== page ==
Defense Secretary Ash Carter, left, and Joint Chiefs Chairman Marine Gen. Joseph Dunford

US Defense Secretary Ash Carter, left, and Joint Chiefs Chairman Marine Gen. Joseph Dunford hold a joint news conference at the Pentagon in Washington February 29, 2016.

Credit:

Yuri Gripas/Reuters

Trust is a buzzword in the current political climate. During the first US presidential debate on Monday, the candidates talked a lot about their own trustworthiness and restoring trust with American communities, especially regarding police relations.

As well they should. A Gallup poll in June 2016 found that only 9 percent of the US public has trust and confidence in Congress. Mainstream media does even worse — only 6 percent of Americans trust the major outlets.

But Americans still view military men and women as deserving of their trust — even after the US government spent trillions of taxpayer dollars on misguided wars in Iraq and Afghanistan. The same Gallup poll found that 73 percent of Americans have a “great deal” or “quite a lot” of trust in the US military.

Retired Army Col. Andrew Bacevich, author of “America’s War for the Greater Middle East: A Military History,” says there’s a lot of trust among members of the military, too.

“There’s a great deal of historical evidence that those bonds of trust are enhanced the closer you get to being in harm’s way,” he says. “Part of the allure of life in the military that many civilians can’t appreciate — and that’s okay — is to become part of an enterprise that is based on a sense of common purpose, collective purpose.”

Bacevich reflected on his time as a cadet at West Point. “The phrase that was drummed into us was the motto ... ‘duty, honor and country,” he says, adding that “it ended up translating into a code, a set of values.”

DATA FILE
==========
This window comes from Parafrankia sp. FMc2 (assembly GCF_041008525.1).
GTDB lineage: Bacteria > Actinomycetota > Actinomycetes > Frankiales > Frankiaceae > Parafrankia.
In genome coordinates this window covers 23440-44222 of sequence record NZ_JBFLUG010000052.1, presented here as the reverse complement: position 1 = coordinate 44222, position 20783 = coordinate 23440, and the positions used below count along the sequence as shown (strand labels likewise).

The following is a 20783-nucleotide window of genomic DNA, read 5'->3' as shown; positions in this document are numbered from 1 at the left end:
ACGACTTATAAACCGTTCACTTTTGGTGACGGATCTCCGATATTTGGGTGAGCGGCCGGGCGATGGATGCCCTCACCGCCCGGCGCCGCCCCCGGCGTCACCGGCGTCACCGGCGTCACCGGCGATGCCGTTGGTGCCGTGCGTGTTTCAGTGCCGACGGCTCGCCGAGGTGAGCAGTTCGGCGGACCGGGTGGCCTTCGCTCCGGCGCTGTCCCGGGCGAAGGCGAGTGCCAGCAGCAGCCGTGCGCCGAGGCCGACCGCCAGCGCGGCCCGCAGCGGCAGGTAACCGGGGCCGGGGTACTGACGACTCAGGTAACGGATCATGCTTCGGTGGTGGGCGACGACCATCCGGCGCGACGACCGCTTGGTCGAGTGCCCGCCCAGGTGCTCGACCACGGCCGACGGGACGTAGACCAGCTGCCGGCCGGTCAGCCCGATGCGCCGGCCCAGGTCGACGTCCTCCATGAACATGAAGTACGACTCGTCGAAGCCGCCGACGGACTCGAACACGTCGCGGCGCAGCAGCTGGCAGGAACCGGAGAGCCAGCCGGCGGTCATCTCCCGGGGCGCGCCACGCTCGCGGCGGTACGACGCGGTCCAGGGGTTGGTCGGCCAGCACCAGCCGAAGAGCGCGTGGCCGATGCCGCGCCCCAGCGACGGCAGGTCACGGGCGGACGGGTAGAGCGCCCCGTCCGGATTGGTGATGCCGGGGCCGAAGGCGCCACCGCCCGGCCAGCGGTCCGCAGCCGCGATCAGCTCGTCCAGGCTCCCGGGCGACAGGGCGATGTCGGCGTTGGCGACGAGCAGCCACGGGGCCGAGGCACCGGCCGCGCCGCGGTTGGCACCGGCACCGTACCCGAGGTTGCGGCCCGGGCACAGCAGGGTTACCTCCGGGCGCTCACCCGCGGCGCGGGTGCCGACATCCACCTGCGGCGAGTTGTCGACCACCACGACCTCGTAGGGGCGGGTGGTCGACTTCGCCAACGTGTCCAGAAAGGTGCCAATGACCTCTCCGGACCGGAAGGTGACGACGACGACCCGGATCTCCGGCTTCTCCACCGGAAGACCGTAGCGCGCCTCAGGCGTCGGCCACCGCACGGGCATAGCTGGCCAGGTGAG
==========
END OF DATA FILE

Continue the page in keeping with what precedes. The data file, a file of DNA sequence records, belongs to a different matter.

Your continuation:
Bacevich believes that this lack of shared belief systems is why Americans have little trust in other major institutions.

“There has to be that shared understanding of basic values and it doesn’t exist,” he says. “At one level, we would all say that we believe in freedom. ... But ask any collection of Americans, ‘What do you mean by freedom?’ [and] you’re getting a whole bunch of different answers.”

Bacevich believes that political institutions like the White House and Congress abuse the trust placed in the military.

“It is nothing short of a scandal that political authorities devote so little attention to examining the wars that we have been involved in,” he said. “There’s no accountability. There’s no examination of what’s occurred or what’s likely to come next, and there’s no clear understanding of what victory would even look like."

Bacevich speculates that there is probably a growing sense of distrust within the military in political leaders.

“I hope there’s a growing awareness within the officer corps that this enterprise we are engaged in, whether you call it the ‘War on Terror’ or whatever, isn’t going well and that it has become mindless and counterproductive,” he says, adding that he believes culpability for this belongs with political leaders.

This story first aired as an interview on PRI's The Takeaway, a public radio program that invites you to be part of the American conversation.

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